Weekend links and Festival of Books

Weekend links and Festival of Books
Imagine joining thousands of other book-lovers convening at a local university, all lining up to meet their favorite authors, listening to readings or purchasing books from small and large sellers alike. That’s what one morning looked like a few weeks ago as we attended The LA Times Festival of Books at USC. We watched a band playing children’s songs (I can’t get away from them!) and also bought a new book called Blue Goose. And while my toddler preferred to play lets-find-every-fountain-there-is-on-this-campus, this sort of event suits him quite well considering that he is one voracious reader.

This is one hobby that I hope my toddler will continue throughout his life, considering all the benefits I’ve already seen that reading has had on him:

  • He learns about things he otherwise hasn’t seen in person yet, whether it’s the seasons of the year (we don’t exactly have a “winter” here in Southern California) or the transformation of a caterpillar to a butterfly.
  • Books provide entertainment. He can easily sit by the bookcase for over an hour flipping through books.
  • Books expose him to new words. How often have you told someone, “And then I exclaimed…“? We don’t exactly go around saying words like “exclaimed” or “shuddered,” but because we read them in books, he has a storage of words that he probably wouldn’t learn just by listening to conversations.
  • He is starting to learn how to read. This may be a bit premature to say, but I think my toddler is starting to get the idea of reading. He knows that “N-O” spells “no,” so imagine my surprise when he saw the letters “T-O” and he said, “That spells ‘toe’!” Okay, so it’s not exactly “toe,” it’s really “to,” but I like that he put two-and-two together and ventured that “to” sounds like “no,” just with a T. And out of the blue, he said “‘Teeth’ and ‘tail’ start with ‘T’.” So cool!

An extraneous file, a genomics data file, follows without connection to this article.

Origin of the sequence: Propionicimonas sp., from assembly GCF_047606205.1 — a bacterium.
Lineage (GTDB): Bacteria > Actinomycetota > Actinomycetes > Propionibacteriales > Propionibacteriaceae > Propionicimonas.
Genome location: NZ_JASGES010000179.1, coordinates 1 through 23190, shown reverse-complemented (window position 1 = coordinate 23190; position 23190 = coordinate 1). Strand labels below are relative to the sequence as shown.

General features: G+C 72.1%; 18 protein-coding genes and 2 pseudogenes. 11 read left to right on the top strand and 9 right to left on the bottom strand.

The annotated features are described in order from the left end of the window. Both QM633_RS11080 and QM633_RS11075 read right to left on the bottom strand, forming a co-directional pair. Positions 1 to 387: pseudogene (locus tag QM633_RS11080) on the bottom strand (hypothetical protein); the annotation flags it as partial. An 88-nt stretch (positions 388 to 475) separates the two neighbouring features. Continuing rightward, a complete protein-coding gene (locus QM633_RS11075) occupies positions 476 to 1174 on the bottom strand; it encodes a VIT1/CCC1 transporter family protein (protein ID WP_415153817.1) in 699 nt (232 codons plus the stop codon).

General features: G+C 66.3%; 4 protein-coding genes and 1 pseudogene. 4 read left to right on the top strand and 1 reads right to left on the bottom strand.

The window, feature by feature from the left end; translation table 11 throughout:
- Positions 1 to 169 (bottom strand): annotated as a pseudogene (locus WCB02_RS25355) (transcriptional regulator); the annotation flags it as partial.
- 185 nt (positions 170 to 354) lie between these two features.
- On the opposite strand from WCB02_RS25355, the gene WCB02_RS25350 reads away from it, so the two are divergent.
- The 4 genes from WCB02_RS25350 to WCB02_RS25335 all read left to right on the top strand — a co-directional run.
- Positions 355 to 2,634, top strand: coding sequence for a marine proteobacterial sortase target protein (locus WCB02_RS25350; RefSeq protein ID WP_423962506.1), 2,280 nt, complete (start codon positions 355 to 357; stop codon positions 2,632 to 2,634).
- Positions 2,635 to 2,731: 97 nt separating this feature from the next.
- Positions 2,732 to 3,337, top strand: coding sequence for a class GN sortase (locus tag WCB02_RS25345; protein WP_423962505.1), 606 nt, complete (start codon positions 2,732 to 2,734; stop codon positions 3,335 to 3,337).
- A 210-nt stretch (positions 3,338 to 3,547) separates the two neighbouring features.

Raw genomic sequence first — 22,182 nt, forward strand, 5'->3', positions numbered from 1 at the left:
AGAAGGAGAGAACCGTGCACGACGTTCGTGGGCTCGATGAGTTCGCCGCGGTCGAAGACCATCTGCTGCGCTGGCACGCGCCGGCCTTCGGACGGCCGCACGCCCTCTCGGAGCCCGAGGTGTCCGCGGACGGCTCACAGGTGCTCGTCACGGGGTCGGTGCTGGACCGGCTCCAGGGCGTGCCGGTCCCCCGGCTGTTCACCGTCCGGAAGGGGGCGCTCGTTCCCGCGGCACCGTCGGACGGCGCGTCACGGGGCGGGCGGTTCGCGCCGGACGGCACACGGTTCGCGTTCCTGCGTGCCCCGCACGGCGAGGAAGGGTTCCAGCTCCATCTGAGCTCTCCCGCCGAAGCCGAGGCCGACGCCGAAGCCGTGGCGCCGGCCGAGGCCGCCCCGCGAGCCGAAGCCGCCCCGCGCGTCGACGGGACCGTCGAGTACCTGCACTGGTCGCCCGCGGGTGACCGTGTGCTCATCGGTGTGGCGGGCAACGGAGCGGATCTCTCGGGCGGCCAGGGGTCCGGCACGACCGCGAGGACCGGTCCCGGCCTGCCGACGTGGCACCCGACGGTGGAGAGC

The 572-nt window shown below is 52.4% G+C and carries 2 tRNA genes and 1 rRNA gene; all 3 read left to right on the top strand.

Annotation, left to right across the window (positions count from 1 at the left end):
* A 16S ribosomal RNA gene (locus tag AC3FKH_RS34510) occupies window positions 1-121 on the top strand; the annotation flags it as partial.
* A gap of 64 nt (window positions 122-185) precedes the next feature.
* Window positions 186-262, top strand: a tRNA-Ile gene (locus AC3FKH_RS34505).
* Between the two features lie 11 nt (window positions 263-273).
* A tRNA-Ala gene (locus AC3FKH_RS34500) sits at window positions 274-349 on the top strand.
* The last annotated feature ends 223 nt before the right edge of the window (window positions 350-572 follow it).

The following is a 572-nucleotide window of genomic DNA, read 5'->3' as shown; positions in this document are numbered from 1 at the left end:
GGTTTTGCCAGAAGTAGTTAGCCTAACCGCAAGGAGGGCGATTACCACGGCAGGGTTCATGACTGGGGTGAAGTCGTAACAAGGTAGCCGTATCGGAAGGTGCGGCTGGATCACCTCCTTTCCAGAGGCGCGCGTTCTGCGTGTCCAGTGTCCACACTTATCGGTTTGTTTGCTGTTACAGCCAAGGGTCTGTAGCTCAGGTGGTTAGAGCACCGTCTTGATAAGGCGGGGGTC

In the past, I had tossed a few books because they were ratty, torn, and so out of shape. Now I mend them instead because I realize that they’re simply often-used, well-loved books by a little guy who can’t get enough of them.

For more information on how to encourage reading in kids, below are a few links and resources:

What benefits of reading have you seen in your kids? How do you encourage your kids to read?

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9 thoughts on “Weekend links and Festival of Books

  1. Thank you for the links! I believe in reading to my son every night, regardless of how busy or tired I am. At 13 months, my son is impatient, and often turns the page before I can finish reading it. This used to drive me nuts, but now I realize what’s more important: the positive associations he has with reading time. He looks forward to our trips to used bookstores, and everytime I bring out a book, even if he’s in a fussy mood, he’ll sit in my lap for story time. I hope this grows into a lifelong love of books.